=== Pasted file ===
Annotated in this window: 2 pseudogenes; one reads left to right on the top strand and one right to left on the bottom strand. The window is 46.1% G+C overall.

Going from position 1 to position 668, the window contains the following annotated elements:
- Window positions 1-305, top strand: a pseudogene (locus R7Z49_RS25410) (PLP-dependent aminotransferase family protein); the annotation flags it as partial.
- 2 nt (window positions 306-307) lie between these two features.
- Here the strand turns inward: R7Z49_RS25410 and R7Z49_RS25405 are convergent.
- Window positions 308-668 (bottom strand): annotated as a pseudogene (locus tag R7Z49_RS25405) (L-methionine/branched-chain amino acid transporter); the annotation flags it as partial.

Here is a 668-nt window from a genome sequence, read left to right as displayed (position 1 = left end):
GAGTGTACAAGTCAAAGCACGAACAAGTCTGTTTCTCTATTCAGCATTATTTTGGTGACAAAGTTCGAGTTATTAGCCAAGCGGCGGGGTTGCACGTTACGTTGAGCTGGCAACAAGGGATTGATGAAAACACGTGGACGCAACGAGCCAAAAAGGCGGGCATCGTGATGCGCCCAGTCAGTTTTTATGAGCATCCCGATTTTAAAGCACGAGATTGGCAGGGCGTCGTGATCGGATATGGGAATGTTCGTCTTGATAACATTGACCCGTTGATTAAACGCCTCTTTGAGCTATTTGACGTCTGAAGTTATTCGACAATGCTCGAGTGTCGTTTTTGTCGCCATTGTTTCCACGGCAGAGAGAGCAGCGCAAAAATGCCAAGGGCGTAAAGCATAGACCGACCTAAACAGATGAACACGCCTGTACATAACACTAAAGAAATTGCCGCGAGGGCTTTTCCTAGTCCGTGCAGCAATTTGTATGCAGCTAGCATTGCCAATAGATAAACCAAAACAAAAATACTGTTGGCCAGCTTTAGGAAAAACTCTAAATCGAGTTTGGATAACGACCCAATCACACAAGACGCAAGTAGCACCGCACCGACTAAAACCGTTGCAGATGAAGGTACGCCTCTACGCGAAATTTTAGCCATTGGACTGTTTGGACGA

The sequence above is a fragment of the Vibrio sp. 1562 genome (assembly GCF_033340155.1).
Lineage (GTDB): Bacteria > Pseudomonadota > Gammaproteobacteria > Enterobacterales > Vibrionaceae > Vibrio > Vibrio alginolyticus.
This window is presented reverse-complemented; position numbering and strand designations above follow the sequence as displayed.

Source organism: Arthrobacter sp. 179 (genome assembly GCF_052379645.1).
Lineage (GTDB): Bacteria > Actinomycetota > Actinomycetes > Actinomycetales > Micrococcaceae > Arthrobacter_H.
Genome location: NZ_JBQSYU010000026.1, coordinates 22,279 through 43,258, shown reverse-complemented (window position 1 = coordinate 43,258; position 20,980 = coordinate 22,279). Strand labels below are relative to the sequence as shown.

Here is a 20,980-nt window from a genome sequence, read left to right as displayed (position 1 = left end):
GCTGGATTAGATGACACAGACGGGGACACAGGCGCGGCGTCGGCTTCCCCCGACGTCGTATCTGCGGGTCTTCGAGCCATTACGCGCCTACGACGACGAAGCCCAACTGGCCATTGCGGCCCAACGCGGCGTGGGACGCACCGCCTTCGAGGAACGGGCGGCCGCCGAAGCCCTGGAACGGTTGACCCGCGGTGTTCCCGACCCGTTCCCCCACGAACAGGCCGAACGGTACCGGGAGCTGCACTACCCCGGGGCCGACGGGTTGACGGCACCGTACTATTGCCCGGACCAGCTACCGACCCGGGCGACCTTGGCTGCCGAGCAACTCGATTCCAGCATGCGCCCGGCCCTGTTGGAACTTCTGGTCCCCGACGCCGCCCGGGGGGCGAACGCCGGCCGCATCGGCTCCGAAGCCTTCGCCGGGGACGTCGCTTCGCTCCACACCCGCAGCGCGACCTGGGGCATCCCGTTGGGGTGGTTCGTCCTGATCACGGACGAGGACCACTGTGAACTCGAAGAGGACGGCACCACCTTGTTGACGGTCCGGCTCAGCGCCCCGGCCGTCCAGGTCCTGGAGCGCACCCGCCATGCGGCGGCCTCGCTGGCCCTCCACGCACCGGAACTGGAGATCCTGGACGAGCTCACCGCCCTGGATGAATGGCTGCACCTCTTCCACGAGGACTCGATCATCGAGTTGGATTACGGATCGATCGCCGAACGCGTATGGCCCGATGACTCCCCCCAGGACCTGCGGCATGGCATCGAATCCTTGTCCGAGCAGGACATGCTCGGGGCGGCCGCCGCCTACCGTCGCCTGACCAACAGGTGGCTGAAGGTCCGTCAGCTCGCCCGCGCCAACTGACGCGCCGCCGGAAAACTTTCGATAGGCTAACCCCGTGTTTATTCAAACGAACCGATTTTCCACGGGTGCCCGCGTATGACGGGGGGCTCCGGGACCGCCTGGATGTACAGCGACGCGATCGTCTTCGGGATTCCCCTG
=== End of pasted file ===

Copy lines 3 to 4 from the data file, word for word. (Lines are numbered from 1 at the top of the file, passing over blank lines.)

- Window positions 1-305, top strand: a pseudogene (locus R7Z49_RS25410) (PLP-dependent aminotransferase family protein); the annotation flags it as partial.
- 2 nt (window positions 306-307) lie between these two features.